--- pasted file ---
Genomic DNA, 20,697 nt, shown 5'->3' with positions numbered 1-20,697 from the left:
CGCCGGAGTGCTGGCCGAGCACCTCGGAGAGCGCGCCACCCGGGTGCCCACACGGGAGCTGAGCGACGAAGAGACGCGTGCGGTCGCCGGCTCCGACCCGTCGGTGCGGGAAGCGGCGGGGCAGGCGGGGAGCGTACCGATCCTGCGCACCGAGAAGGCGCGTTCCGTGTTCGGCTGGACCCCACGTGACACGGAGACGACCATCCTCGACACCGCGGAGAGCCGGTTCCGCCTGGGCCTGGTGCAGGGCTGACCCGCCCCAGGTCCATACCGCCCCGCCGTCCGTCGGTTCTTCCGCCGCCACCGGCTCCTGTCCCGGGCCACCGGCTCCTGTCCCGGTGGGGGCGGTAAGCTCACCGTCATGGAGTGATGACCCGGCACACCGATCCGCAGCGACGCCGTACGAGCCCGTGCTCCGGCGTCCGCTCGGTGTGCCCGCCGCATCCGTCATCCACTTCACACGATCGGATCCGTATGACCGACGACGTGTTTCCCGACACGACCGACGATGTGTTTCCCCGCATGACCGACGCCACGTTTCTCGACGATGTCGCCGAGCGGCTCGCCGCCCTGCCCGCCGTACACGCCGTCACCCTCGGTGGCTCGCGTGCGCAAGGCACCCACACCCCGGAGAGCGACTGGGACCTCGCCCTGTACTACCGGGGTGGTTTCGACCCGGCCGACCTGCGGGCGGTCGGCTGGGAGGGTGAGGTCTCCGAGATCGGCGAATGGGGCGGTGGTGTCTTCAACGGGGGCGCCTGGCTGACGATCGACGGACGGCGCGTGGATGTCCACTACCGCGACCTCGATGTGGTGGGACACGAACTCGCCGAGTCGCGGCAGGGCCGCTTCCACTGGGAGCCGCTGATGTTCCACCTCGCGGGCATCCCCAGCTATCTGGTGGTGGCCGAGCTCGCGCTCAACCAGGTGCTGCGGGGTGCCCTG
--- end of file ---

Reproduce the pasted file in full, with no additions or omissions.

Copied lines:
Genomic DNA, 20,697 nt, shown 5'->3' with positions numbered 1-20,697 from the left:
CGCCGGAGTGCTGGCCGAGCACCTCGGAGAGCGCGCCACCCGGGTGCCCACACGGGAGCTGAGCGACGAAGAGACGCGTGCGGTCGCCGGCTCCGACCCGTCGGTGCGGGAAGCGGCGGGGCAGGCGGGGAGCGTACCGATCCTGCGCACCGAGAAGGCGCGTTCCGTGTTCGGCTGGACCCCACGTGACACGGAGACGACCATCCTCGACACCGCGGAGAGCCGGTTCCGCCTGGGCCTGGTGCAGGGCTGACCCGCCCCAGGTCCATACCGCCCCGCCGTCCGTCGGTTCTTCCGCCGCCACCGGCTCCTGTCCCGGGCCACCGGCTCCTGTCCCGGTGGGGGCGGTAAGCTCACCGTCATGGAGTGATGACCCGGCACACCGATCCGCAGCGACGCCGTACGAGCCCGTGCTCCGGCGTCCGCTCGGTGTGCCCGCCGCATCCGTCATCCACTTCACACGATCGGATCCGTATGACCGACGACGTGTTTCCCGACACGACCGACGATGTGTTTCCCCGCATGACCGACGCCACGTTTCTCGACGATGTCGCCGAGCGGCTCGCCGCCCTGCCCGCCGTACACGCCGTCACCCTCGGTGGCTCGCGTGCGCAAGGCACCCACACCCCGGAGAGCGACTGGGACCTCGCCCTGTACTACCGGGGTGGTTTCGACCCGGCCGACCTGCGGGCGGTCGGCTGGGAGGGTGAGGTCTCCGAGATCGGCGAATGGGGCGGTGGTGTCTTCAACGGGGGCGCCTGGCTGACGATCGACGGACGGCGCGTGGATGTCCACTACCGCGACCTCGATGTGGTGGGACACGAACTCGCCGAGTCGCGGCAGGGCCGCTTCCACTGGGAGCCGCTGATGTTCCACCTCGCGGGCATCCCCAGCTATCTGGTGGTGGCCGAGCTCGCGCTCAACCAGGTGCTGCGGGGTGCCCTG